This can be tricky. We are in a relationship business, but there seems to be no time for building relationships. The best a bandwidth challenged media planner and buyer can do is say, ‘maybe,’ to a meeting. However, at some point, you’re going to want to meet with the site. Here are some basic conditions that should be met before taking that meeting:
- Have you run on the site already and plan on doing it again? If the answer is yes, then it’s time to do what I call “three dimensionalizing” the relationship. The site has gone from being a site to test to a marketing partner. You owe it to the site, yourself, and the client to get a relationship going beyond just emails and insertion orders.
- Interested in doing beyond-the-banner? If so, it is so much easier to discuss these things in real-time. You can get in front of a white board and brainstorm some ideas with the site’s personnel. After all, they should know the property better than you and will have some real ideas.
- Is the site already a major player in a category important to your client? These are properties that have to be contended with. They may be business development partners, be tapped into the category and serve as an excellent source of information, or they might just be great places to run media that perform effectively for your client. Whatever the case might be, developing a relationship with these kinds of sites is important because you’re going to be running into them again, no matter what.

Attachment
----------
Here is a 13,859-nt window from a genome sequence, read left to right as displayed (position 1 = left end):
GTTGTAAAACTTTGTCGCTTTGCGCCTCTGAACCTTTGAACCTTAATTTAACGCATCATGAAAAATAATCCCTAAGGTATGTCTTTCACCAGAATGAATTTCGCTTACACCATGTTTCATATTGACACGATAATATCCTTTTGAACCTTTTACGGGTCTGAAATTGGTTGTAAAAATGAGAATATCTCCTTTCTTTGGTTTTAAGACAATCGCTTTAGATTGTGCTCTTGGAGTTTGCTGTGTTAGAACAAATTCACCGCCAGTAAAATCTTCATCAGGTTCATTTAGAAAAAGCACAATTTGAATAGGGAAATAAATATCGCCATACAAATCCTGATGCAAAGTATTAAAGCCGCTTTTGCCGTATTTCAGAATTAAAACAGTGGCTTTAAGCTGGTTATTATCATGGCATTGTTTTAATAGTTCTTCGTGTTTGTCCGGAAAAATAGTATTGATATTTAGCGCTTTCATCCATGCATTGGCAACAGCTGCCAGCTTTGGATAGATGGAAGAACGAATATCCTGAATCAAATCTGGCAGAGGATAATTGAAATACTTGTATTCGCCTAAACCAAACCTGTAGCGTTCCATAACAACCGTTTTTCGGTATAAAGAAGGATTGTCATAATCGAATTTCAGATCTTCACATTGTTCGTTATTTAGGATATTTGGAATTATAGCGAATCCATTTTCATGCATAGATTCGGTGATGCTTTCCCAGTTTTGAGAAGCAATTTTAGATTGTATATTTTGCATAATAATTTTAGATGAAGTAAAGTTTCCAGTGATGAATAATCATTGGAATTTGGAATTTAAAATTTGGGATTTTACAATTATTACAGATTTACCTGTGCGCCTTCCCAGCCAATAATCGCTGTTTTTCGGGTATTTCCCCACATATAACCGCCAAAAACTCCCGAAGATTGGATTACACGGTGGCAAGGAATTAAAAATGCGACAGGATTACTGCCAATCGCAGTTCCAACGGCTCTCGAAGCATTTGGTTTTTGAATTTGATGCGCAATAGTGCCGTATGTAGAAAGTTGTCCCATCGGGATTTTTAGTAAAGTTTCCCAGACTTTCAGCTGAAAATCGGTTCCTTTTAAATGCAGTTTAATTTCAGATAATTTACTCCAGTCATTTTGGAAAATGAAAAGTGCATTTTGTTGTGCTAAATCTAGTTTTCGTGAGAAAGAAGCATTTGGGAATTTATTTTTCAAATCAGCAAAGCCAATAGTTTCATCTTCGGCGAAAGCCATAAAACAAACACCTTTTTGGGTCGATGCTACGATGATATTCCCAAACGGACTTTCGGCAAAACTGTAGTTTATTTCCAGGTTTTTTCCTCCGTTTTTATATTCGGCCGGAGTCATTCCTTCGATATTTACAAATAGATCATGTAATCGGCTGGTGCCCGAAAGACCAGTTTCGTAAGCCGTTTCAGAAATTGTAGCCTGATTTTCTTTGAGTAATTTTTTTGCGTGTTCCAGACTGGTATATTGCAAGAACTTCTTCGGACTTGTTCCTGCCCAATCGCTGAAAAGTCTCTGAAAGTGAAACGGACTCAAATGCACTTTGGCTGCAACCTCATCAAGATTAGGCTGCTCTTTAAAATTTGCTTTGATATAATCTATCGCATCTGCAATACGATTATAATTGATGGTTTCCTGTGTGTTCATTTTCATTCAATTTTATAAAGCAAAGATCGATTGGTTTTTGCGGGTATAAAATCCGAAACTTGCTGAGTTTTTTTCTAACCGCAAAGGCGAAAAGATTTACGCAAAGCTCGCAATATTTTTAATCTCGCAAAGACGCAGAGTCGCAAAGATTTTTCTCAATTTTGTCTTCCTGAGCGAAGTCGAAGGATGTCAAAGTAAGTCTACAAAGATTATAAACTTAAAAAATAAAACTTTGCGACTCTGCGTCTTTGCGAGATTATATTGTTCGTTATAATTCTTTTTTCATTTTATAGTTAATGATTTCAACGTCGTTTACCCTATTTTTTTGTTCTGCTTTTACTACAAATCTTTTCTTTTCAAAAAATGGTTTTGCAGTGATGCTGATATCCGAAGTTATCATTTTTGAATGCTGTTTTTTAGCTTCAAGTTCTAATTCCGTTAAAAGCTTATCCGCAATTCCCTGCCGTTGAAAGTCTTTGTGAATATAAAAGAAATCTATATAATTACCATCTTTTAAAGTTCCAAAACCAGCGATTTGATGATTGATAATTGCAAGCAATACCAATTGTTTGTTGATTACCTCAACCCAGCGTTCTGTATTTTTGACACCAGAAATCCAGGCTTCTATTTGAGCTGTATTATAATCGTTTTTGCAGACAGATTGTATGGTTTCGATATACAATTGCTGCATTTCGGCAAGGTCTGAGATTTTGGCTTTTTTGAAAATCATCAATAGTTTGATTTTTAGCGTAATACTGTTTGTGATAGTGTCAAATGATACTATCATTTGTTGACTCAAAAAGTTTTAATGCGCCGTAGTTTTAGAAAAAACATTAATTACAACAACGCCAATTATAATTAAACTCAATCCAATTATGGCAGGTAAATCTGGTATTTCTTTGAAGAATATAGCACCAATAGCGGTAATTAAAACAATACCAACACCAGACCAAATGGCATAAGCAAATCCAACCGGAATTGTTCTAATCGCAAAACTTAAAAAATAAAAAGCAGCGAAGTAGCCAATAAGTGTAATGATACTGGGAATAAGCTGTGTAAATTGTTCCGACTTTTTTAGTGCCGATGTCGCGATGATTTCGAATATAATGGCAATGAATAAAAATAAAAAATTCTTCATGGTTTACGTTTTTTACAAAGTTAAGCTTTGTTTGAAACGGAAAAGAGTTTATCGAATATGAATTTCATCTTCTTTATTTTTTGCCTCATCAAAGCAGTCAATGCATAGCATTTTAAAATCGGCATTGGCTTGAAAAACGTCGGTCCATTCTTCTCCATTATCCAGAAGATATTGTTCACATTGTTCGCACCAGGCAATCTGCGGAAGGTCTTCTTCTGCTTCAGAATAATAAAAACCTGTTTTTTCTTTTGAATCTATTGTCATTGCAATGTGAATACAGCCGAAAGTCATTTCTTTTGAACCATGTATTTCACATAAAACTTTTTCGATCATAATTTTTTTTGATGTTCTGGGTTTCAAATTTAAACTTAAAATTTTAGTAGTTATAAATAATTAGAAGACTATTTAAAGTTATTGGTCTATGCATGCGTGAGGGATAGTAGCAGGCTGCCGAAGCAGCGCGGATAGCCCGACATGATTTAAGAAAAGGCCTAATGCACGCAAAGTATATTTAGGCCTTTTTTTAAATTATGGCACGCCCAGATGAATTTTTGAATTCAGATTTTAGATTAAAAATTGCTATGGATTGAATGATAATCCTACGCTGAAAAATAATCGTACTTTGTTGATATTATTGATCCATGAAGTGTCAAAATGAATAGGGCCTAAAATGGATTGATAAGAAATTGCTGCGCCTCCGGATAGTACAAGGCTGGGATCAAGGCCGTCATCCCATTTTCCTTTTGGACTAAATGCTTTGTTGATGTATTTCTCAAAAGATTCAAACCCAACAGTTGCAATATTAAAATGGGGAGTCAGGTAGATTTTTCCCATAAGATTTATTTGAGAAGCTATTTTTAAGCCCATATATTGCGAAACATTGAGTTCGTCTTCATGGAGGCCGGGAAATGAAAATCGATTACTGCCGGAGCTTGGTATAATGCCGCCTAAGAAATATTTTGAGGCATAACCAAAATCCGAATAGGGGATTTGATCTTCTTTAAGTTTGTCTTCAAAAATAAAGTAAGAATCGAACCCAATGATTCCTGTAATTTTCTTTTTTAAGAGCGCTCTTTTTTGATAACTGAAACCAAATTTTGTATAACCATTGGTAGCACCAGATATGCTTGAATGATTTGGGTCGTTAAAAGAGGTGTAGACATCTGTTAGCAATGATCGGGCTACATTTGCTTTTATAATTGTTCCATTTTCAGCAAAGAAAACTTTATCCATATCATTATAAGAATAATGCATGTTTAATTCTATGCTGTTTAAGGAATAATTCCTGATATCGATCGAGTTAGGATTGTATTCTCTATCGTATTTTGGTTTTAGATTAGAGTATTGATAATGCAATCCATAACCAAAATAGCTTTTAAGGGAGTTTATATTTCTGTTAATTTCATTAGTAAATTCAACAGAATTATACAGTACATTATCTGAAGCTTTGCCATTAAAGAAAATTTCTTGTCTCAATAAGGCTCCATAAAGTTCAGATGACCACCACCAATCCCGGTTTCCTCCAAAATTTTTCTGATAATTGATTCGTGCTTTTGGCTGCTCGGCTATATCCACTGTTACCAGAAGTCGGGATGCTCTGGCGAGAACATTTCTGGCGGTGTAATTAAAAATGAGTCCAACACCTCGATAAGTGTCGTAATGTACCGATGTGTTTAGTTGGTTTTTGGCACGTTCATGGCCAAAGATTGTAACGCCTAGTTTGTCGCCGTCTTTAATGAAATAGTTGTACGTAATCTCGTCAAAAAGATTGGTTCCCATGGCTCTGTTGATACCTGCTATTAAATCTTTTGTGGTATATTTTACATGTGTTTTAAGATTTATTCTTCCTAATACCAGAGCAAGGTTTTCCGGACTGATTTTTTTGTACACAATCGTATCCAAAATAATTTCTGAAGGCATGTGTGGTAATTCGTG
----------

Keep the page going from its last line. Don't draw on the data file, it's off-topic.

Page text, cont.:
Damn, gotta go.
In 2015, Verizon purchased AOL for $4.4 billion. Now, the mega wireless carrier is leveraging its wireless network as part of a new ad offering called BrandBuilder by AOL.
As the ball drops on December 31st, make sure your media strategies are stacked with timely resolutions to make the most of 2017.
Easily spotted on the mobile web: holiday ad next to plane crash story; Muslim dating ad next to KKK story; beauty ad next to domestic violence story; car ad next to emissions scandal story.
Digital has quite forcefully overturned the entire media industry, causing even the most traditional companies to adapt or be left behind.